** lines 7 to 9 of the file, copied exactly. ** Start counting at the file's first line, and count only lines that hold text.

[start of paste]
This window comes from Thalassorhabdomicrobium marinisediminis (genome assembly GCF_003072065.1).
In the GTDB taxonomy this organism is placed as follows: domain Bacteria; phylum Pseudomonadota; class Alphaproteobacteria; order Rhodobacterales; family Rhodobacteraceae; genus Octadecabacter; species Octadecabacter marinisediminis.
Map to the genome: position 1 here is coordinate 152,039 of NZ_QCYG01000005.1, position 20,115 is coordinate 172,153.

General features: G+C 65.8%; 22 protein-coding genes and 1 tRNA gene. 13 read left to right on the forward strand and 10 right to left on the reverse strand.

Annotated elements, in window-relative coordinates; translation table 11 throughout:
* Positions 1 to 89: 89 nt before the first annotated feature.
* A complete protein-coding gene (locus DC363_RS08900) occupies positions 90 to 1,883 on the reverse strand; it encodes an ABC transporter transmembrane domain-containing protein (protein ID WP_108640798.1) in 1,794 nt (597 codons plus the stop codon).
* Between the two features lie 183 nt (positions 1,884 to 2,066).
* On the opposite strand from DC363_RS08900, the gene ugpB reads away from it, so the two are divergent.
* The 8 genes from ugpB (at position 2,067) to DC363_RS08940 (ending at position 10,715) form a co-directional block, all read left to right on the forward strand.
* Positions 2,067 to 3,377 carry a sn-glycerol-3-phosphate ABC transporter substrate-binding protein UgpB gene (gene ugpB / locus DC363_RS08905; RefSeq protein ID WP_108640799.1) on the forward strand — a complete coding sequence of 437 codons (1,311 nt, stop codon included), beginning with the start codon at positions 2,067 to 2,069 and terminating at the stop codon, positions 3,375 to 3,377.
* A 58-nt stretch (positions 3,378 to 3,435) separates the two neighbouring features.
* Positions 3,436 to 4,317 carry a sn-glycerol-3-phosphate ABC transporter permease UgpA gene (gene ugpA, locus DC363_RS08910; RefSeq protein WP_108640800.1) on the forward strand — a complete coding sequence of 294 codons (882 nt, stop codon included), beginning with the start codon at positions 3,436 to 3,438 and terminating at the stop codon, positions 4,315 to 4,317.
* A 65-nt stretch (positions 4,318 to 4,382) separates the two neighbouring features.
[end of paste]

* A complete protein-coding gene (locus DC363_RS08900) occupies positions 90 to 1,883 on the reverse strand; it encodes an ABC transporter transmembrane domain-containing protein (protein ID WP_108640798.1) in 1,794 nt (597 codons plus the stop codon).
* Between the two features lie 183 nt (positions 1,884 to 2,066).
* On the opposite strand from DC363_RS08900, the gene ugpB reads away from it, so the two are divergent.